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Corporate

& Energy

May 2013

SINGAPORE – THE NEW

PLAYER IN THE GLOBAL

LNG MARKET

Already well-established as a major centre

for global oil trading, Singapore seems

on track to become the leading Asia-

Pacific trading hub for LNG. With its first

LNG terminal set to open later this year,

Singapore’s strategic location and proenterprise

environment will enable the

country to take advantage of the projected

future growth in demand for LNG in Asia and

establish itself as the key player in the global

LNG market.

LNG in Singapore: the current and

future position

According to the Energy Market Authority (EMA),

at present approximately 80% of Singapore’s

electricity is imported through four natural gas

pipelines from the South Sumatra and West

Natuna gas fields in Indonesia and from Malaysia.

In order to reduce the country’s reliance on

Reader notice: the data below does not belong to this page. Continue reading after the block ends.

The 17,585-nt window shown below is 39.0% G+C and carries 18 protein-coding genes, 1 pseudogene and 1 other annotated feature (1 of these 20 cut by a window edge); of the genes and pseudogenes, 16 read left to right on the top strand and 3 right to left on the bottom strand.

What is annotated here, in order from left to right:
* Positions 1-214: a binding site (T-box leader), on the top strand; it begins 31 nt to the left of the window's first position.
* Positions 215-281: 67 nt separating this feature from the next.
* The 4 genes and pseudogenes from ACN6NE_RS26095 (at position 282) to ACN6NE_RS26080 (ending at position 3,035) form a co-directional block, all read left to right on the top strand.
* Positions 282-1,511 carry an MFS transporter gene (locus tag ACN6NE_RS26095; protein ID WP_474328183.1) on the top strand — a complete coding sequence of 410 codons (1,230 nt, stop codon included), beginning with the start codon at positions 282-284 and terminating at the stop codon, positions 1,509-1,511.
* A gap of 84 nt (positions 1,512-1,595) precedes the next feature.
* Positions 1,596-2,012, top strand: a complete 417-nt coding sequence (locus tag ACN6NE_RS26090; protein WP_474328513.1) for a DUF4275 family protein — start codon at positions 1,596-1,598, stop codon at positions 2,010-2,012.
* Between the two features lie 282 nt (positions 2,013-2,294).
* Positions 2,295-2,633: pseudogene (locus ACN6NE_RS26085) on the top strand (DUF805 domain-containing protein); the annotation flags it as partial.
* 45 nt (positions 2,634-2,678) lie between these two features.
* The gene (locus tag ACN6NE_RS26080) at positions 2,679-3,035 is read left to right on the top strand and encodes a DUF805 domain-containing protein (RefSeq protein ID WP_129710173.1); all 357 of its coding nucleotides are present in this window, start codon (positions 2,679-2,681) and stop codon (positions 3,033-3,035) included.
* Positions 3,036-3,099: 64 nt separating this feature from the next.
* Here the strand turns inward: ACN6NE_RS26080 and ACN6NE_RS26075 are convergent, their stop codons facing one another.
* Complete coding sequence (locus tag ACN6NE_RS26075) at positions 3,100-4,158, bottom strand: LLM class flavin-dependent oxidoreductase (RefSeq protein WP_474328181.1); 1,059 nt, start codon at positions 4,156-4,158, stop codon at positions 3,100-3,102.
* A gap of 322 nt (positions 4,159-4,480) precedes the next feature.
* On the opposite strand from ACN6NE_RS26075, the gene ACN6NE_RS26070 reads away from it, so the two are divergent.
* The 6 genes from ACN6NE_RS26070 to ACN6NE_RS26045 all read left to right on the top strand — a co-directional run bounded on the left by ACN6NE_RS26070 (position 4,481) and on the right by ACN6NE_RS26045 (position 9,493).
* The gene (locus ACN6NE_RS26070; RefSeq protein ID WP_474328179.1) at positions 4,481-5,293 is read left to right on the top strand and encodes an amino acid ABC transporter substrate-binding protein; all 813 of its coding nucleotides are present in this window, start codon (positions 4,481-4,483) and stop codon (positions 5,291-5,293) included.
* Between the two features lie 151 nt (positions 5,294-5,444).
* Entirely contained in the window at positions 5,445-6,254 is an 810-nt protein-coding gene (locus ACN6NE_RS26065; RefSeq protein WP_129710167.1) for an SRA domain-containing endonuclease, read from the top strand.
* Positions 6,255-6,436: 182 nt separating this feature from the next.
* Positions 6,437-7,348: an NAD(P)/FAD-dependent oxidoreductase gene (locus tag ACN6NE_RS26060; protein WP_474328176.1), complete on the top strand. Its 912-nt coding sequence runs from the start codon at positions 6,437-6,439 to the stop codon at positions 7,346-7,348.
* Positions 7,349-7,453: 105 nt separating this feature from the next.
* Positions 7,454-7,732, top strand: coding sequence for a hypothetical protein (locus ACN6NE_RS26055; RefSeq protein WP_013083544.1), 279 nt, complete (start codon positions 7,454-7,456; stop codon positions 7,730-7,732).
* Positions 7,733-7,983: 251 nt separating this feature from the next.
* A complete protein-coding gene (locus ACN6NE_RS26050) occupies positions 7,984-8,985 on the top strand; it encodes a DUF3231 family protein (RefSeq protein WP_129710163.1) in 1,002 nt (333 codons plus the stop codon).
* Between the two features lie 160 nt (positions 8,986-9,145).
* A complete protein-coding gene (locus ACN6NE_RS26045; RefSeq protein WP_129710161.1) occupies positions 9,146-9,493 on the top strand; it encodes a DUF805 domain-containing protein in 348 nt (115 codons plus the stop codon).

these sources of energy, in 2006 the Singapore

government announced plans to develop the

country’s first LNG import and regasification

terminal on Jurong island, an artificial island to the

southwest of the main island of Singapore. The

terminal, which cost approximately S$1.7 billion

to construct, is due to commence operations

in the second quarter of this year. It is seen as

unique in the world in that it has been designed to

accommodate both imports and exports of LNG

and to allow multi-party use. As such, it is likely

that this will lead to increased opportunities for

spot market trading, break bulking and regional

distribution of LNG cargoes.

The Jurong Island terminal has a start-up capacity

of approximately 3.5 million tonnes per annum

(mtpa). This will be increased to 6 mtpa in 2014

and around 9 mtpa by 2018 when a third and

fourth storage tank are completed. BG Asia

Pacific Pte Ltd (BG) is the current LNG aggregator